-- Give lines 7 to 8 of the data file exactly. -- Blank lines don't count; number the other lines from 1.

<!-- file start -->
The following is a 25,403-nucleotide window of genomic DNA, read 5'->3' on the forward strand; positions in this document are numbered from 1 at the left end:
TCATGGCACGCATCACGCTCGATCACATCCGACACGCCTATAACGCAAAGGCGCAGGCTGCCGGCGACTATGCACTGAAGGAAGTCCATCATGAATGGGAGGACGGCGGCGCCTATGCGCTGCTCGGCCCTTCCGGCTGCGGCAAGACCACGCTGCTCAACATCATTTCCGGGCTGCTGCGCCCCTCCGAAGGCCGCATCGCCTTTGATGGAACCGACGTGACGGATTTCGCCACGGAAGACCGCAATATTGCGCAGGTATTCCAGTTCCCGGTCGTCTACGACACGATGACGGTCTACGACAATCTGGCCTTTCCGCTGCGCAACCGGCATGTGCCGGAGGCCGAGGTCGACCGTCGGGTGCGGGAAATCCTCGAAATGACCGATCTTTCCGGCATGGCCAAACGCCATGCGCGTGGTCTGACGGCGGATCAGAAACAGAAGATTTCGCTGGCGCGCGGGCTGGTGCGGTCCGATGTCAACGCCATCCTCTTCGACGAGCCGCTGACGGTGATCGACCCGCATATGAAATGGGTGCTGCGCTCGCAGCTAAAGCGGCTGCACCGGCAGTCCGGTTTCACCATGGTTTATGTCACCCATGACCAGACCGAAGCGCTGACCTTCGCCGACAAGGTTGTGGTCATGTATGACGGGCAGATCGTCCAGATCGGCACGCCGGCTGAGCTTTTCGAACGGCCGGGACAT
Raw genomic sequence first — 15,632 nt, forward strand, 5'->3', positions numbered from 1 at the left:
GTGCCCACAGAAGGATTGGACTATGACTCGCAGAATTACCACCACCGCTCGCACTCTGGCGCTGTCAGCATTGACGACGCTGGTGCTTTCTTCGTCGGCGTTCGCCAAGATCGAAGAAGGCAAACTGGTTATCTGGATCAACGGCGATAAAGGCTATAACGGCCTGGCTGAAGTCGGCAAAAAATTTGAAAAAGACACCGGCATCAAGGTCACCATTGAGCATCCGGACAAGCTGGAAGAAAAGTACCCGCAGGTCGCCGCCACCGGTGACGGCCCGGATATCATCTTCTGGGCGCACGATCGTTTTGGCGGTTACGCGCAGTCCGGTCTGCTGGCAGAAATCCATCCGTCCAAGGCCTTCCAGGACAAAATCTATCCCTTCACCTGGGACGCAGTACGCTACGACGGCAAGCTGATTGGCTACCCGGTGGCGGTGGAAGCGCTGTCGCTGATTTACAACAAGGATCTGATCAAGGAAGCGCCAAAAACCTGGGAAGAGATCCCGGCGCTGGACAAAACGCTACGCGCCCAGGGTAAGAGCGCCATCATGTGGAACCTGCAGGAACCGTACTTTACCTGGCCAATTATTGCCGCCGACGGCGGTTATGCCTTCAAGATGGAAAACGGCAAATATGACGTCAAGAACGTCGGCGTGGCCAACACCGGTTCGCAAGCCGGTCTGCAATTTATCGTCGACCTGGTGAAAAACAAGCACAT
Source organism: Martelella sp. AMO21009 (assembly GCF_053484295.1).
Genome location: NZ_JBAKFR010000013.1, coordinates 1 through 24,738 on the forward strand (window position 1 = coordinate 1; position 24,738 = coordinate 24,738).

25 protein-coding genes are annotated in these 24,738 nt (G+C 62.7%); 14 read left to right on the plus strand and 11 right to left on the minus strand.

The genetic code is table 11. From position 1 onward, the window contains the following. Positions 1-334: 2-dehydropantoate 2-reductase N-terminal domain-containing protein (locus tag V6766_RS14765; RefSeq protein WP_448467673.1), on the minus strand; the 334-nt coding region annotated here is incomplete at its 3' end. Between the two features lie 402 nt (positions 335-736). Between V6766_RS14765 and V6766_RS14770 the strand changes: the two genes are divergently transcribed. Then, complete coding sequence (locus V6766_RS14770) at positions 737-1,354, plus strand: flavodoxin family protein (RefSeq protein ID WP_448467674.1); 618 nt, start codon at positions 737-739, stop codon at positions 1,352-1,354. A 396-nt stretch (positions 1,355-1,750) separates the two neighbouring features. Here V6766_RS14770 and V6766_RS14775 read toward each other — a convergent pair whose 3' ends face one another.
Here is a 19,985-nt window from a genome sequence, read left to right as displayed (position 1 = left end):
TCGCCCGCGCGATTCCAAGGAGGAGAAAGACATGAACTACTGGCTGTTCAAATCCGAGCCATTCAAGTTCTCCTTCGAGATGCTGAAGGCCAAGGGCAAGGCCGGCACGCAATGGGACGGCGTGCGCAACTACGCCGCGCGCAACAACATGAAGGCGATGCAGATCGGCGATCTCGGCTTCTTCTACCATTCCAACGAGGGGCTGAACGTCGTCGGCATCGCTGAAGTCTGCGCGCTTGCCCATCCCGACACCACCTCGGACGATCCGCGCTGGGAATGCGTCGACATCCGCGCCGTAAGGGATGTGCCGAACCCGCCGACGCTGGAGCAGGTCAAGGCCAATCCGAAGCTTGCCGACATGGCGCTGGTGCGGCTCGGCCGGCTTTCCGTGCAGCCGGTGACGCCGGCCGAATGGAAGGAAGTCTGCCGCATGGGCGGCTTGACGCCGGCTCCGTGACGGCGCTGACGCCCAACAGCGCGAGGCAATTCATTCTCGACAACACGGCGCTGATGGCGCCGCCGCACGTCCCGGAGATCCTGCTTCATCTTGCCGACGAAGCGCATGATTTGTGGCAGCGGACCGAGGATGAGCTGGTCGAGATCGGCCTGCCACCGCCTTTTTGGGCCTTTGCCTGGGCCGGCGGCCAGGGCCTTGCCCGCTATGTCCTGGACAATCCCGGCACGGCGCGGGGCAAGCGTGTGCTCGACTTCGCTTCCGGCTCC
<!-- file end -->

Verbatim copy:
25 protein-coding genes are annotated in these 24,738 nt (G+C 62.7%); 14 read left to right on the plus strand and 11 right to left on the minus strand.

The genetic code is table 11. From position 1 onward, the window contains the following. Positions 1-334: 2-dehydropantoate 2-reductase N-terminal domain-containing protein (locus tag V6766_RS14765; RefSeq protein WP_448467673.1), on the minus strand; the 334-nt coding region annotated here is incomplete at its 3' end. Between the two features lie 402 nt (positions 335-736). Between V6766_RS14765 and V6766_RS14770 the strand changes: the two genes are divergently transcribed. Then, complete coding sequence (locus V6766_RS14770) at positions 737-1,354, plus strand: flavodoxin family protein (RefSeq protein ID WP_448467674.1); 618 nt, start codon at positions 737-739, stop codon at positions 1,352-1,354. A 396-nt stretch (positions 1,355-1,750) separates the two neighbouring features. Here V6766_RS14770 and V6766_RS14775 read toward each other — a convergent pair whose 3' ends face one another.